7. 7. JURISDICTION OF SHARIAH7 COURT  Paragraph I of the State List of the Ninth Schedule to the-Federal Constitution shows the state authority and jurisdiction of the Shariah court.  This paragraph clearly stipulates the administration of Shariah court limited only over persons professing the religion of Islam  It shall not have any jurisdiction in respect to offences stated in the Federal List.  The criminal jurisdiction of the Shariah courts is limited to offences punishable with:  imprisonment for up to three years  fine for up to RM5000  whipping for up to six strokes or any combination of the above.
  8. 8. ARTICLE 121 (1A) OF FEDERAL CONSTITUTION8  In view of the above, the most significant change to the jurisdiction of the Shariah courts was effected by the amendment of article 121 of the Federal Constitution in 1988 that among others added a new clause (1A) which stipulates that the High Court in Malaya and the High Court in Borneo shall have no jurisdiction in respect to any matter within the jurisdiction of the Shariah court.  It should be noted that the purpose of the amendment is to prevent the High Court from exercising its powers of judicial review over decisions of the Shariah court.  The effect of the amendment is that the High Courts and courts subordinate to it shall have no jurisdiction in any matters under the Shariah court jurisdiction.  However, the jurisdiction of the High Court is not taken away if the jurisdiction of the matter does not fall within that of the Shariah court.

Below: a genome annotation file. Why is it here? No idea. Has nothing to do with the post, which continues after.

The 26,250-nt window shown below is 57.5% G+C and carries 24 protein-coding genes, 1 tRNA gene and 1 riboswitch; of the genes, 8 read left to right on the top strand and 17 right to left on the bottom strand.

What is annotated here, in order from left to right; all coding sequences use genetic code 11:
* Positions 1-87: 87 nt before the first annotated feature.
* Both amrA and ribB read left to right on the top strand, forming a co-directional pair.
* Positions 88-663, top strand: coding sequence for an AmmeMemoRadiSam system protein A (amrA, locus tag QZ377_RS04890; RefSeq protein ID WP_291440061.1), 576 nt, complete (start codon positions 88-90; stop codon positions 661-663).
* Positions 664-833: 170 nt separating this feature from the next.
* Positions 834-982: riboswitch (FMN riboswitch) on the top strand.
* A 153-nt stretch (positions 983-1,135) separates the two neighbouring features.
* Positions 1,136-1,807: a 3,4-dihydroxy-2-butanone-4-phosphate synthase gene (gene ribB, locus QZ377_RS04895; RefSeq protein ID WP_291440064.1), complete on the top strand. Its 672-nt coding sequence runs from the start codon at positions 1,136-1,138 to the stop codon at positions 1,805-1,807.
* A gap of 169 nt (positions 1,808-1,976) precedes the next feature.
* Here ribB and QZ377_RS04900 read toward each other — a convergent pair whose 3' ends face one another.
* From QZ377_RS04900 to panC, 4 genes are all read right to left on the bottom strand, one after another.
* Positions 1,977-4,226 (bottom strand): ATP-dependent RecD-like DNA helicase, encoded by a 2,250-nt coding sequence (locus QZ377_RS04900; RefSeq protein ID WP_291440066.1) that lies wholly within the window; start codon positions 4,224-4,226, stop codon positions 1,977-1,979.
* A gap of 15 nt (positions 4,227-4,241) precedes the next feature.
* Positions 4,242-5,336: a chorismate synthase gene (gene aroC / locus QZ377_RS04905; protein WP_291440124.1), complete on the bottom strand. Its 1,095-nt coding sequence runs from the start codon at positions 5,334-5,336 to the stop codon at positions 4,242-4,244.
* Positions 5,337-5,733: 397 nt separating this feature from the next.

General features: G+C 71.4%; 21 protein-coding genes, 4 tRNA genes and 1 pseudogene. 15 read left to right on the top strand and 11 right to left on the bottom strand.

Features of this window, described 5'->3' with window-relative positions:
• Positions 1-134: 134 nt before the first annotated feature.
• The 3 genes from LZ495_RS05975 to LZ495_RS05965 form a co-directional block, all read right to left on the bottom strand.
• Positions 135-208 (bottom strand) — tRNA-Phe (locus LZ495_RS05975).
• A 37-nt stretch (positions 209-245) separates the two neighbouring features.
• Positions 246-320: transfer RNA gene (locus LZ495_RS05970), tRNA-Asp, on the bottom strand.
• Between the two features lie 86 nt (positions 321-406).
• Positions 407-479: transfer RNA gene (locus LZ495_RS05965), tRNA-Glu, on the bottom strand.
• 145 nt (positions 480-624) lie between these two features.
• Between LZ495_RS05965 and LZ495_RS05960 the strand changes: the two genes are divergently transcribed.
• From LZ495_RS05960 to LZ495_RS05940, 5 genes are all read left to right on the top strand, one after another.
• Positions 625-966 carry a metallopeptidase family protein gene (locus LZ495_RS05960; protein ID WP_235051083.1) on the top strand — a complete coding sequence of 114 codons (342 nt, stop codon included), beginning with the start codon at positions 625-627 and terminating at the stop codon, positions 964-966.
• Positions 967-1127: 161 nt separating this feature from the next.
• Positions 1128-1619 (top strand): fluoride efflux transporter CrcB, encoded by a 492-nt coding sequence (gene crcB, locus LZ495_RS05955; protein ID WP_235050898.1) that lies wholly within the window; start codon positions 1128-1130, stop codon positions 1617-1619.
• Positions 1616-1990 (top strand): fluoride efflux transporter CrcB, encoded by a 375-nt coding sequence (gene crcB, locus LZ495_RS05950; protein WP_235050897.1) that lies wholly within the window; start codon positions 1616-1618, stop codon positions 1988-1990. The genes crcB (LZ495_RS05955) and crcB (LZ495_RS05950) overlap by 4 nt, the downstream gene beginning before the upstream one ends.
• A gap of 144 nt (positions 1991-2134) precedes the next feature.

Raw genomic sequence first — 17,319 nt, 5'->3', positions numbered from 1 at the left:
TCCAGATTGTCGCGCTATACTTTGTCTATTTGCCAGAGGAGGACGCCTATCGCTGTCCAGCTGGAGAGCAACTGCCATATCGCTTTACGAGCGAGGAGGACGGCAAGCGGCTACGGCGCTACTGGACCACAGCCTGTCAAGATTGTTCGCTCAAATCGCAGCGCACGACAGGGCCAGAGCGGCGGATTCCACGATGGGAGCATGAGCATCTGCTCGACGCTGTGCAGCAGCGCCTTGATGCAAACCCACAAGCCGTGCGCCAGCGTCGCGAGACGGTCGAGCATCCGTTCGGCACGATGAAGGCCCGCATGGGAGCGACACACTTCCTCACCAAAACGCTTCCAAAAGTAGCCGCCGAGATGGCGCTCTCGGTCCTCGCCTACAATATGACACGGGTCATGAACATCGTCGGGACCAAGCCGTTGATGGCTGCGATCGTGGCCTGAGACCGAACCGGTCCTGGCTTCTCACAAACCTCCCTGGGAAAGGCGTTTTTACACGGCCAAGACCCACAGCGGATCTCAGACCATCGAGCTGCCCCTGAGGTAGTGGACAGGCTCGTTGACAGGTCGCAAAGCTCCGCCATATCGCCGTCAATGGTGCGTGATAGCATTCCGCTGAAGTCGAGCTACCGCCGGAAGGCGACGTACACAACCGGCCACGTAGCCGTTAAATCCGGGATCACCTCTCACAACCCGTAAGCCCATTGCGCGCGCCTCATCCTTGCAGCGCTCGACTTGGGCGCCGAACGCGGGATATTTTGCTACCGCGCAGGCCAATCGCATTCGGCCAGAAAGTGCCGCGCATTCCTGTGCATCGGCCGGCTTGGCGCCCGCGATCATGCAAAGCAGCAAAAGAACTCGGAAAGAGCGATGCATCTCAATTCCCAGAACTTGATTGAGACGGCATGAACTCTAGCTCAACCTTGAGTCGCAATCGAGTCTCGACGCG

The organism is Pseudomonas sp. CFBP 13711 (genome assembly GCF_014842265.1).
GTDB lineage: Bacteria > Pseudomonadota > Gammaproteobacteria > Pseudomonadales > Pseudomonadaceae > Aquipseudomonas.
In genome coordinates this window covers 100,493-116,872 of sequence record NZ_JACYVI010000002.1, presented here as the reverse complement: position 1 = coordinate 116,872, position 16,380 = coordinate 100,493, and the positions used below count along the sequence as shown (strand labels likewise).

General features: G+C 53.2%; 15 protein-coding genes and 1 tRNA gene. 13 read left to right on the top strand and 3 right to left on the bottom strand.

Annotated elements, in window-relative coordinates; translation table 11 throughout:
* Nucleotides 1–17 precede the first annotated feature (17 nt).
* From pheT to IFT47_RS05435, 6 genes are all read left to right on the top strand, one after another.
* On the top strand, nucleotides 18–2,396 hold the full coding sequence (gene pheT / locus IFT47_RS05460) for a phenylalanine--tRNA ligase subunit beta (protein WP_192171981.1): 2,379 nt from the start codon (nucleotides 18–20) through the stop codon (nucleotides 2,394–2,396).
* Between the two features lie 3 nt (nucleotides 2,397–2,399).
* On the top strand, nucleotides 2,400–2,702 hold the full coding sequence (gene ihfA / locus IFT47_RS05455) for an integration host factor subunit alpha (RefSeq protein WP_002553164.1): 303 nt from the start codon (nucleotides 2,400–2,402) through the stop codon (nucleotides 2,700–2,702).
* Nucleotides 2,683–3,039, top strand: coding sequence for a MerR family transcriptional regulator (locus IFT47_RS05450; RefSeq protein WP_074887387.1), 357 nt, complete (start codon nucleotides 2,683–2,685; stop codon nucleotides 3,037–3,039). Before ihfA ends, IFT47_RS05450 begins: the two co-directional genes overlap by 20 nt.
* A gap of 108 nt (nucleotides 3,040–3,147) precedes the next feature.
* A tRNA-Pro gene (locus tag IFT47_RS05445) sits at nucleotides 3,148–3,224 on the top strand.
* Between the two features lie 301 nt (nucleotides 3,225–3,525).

9. 9. ARTICLE 121 (1A) OF FEDERAL CONSTITUTION9  This issue was raised in the case of Bank Islam Malaysia Bhd v. Adnan bin Omar & Ors.  The defendant raised a preliminary objection that, as the plaintiff was an Islamic bank, the court had no jurisdiction to hear the case following the inclusion of Clause (1A) of Article 121 of the Federal Constitution.  NH Chan overruled the preliminary objection that the civil court cannot exercise jurisdiction over Islamic banking matters based on the following grounds:  List I — the Federal List enumerates various matters in respect of which the Parliament may make the law; included within its scope are banking.  List H — the State List courts and stipulates that Shariah courts shall have jurisdiction only over persons professing the religion of Islam.  Since Bank Islam is a body corporate, it does not have a religion and, as such, will not be subject to the jurisdiction of the Shariah court.